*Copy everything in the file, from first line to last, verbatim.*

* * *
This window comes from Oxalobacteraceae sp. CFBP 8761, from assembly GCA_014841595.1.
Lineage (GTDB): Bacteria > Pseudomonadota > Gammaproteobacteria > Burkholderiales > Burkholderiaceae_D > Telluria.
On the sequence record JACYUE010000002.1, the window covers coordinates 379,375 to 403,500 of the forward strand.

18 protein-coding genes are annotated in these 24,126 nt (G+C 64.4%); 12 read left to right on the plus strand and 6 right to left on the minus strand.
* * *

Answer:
This window comes from Oxalobacteraceae sp. CFBP 8761, from assembly GCA_014841595.1.
Lineage (GTDB): Bacteria > Pseudomonadota > Gammaproteobacteria > Burkholderiales > Burkholderiaceae_D > Telluria.
On the sequence record JACYUE010000002.1, the window covers coordinates 379,375 to 403,500 of the forward strand.

18 protein-coding genes are annotated in these 24,126 nt (G+C 64.4%); 12 read left to right on the plus strand and 6 right to left on the minus strand.